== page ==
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# Multiple Floats sharing a range?

```
[Range(0,1)]
public float EnemyTilesPercent;
[Range(0,1)]
public float EventTilesPercent;
[Range(0,1)]
public float ItemTitlesPercent;
```

So basically what I am trying to do is populate a randomly generated game board with tiles. There are 5 different types of tiles, Enemy, Item, Event, Blank, and the starting tile. The starting tile is placed at the beginning, and the blank tiles just fill in the spaces that the other tiles don't use.

So basically there is 100% of the game board, and Enemy, Item, and Event tiles need to share that 100%. I want it so when in editor I increase one of them, if there isn't enough % left of the board it will decrease the other 2 to make room. Any thoughts?

I don't think [Range(a,b)] has any impact on the values at runtime, only limiting them in the inspector for human entry.

For your actual question, suppose:

```
a = 0.5
b = 0.2
c = 0.3
```

If you wanted to maintain the rule that these numbers sum to 1 and any changes made to one of these will preserve that rule **and** the ratio of the other 2 numbers, you have all of the information to do that algebra:

```
a = 0.8 // was 0.5
// We know the ratio between b and c
3b = 2c
b + c = 1 - a = 0.2
b = 0.2 - c
// We can just substitute now
3 * (0.2 - c) = 2c
c = 0.12
// And since we already have b in terms of c
b = 0.08
```

Replacing the fixed values here with your variables should be straightforward, but let me know if you need more help.

**Answer** by FuzzyLogic
·
Mar 01, 2018 at 12:01 AM

If you define an OnValidate() method in your monobehaviour, it will be called anytime a change is made in the inspector. Then you can perform validation on the values you are interested in.

You will need to keep track of the known values though, so you can detect which one of those variables has changed, otherwise you will have problems. The changed variable should be the dominant one. As in, the two variables that were NOT changed, should be adjusted so they all sum to the max range.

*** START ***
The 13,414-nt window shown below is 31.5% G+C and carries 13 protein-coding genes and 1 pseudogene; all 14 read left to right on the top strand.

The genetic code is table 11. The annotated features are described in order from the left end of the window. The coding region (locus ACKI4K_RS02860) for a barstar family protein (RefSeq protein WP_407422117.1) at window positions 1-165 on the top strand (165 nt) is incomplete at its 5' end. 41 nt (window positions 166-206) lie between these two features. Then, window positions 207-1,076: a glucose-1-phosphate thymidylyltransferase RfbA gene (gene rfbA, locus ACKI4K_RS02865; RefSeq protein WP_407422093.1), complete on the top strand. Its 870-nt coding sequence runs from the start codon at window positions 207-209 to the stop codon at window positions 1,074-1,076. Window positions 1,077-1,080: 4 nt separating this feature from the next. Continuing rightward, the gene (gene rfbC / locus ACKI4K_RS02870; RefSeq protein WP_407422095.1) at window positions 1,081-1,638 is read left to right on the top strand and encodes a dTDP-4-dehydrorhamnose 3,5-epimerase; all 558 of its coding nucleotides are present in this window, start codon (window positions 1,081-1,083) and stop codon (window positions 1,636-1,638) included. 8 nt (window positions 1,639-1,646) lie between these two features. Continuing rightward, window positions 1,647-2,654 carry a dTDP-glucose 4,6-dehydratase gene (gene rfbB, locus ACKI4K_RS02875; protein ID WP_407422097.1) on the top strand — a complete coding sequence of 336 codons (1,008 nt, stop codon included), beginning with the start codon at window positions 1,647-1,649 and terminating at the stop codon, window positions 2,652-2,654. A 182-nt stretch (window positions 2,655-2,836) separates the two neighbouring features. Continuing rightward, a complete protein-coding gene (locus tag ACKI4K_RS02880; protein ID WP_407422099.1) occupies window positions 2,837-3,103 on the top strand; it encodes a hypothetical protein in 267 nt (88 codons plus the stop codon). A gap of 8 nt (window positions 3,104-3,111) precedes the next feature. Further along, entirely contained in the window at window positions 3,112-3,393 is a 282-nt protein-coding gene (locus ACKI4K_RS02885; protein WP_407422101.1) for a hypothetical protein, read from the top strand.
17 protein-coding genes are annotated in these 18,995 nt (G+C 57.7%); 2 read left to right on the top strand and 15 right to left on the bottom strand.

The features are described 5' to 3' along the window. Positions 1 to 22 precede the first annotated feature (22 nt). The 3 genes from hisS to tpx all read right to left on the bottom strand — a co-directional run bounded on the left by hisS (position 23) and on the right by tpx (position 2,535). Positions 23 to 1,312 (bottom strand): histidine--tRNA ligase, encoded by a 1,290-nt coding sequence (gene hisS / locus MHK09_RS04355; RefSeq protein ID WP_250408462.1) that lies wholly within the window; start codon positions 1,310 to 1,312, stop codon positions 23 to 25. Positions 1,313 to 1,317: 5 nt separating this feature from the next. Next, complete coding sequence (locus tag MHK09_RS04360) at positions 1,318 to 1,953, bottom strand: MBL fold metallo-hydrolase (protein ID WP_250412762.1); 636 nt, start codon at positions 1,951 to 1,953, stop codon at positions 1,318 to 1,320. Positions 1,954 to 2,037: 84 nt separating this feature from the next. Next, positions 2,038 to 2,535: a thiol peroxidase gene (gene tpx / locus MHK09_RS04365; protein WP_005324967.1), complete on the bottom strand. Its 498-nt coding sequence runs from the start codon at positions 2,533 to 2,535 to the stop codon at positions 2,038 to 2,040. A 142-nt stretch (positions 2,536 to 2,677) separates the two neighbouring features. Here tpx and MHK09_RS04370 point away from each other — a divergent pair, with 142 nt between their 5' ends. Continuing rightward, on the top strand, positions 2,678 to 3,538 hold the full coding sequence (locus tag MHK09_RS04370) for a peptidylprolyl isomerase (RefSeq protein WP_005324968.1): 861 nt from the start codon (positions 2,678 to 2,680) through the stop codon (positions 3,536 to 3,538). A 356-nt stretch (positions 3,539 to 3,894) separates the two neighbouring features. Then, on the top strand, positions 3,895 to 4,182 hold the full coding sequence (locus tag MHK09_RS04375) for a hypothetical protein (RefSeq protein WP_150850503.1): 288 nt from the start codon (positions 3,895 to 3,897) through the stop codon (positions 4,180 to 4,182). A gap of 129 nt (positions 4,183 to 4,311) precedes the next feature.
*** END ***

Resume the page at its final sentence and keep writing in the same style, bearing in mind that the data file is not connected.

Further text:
Since you want to sync more than 2 values, there is another issue that you should be aware of. If you change variable A in the editor to say 0.7, you will have to figure out how you will compensate in the other variables. Basically, you will have to split the difference. You can do something a little more fancy by splitting based on the weight of the existing values. Eg, B=0.5 and C=0.25 and you change A=0.7. You have to figure out how to adjust B and C to sum to 0.3. Since B is twice the size of C, you could set B=0.2 and C=0.1

basic example:

```
[Range(0,1)] public float A = 0.50f;
[Range(0,1)] public float B = 0.25f;
[Range(0,1)] public float C = 0.25f;
private float oldA, oldB, oldC;
private void OnValidate() {
// I didn't test these calculations. Take it as example only.
float remaining, ratio;
if (A != oldA) {
remaining = 1.0f - A;
ratio = B / C;
C = remaining / (1 + ratio);
B = remaining - C;
} else if (B != oldB) {
remaining = 1.0f - B;
ratio = A / C;
C = remaining / (1 + ratio);
A = remaining - C;
} else if (C != oldC) {
remaining = 1.0f - C;
ratio = B / A;
A = remaining / (1 + ratio);
B = remaining - A;
}
oldA = A;
oldB = B;
oldC = C;
}
```

To prime oldA, oldB and oldC for the first time, you should call your OnValidate() method from within your Start() or Awake() method.

```
void Start() {
OnValidate(); // sync the 'old' variables with the public ones for the first time
}
```

Actually using seperate values like this is not really a great way to specify percentage values. We once had a question for a radial multi value slider which would be the best way to specify multiple percentage values that should add up to 1.0. Though if an inspector solution is required it might be the best to let the user specify unbounded values and just calculate the percentages based on the total. So when you have 4 values like 1, 5, 4 and 6 you would get a total of "16" (1+5+4+6). By dividing each value by the total you get the percentages:

0.0625 ( 1/16)

0.3125 ( 5/16 )

0.25 ( 4/16)

0.375 ( 6/16 )

Those will add up to 1.0. It's usually a more natural way to specify "chances". The values just represent a relative likelyhood. So something with a value of 50 is twice as likely as something with a value of 25 and it's 10 times more likely than a values of 5 and 50 times more likely than a value of 1. The values don't really give a hint about the absolute percentage. However If you want to specify absolute percentages your solution is not very helpful. When you specify the percentage of the second value the percentage of the first value would change again. It's impossible to exactly specify each value since every change will adjust all other values.

Correct. I answered the question as the op wanted rather than what they needed. Partly to showcase the OnValidate() method, which is a very handy way of performing sanity checks on inspector input without having to write a custom inspector and partly to highlight the issues you mentioned. You should post your comment as an answer.

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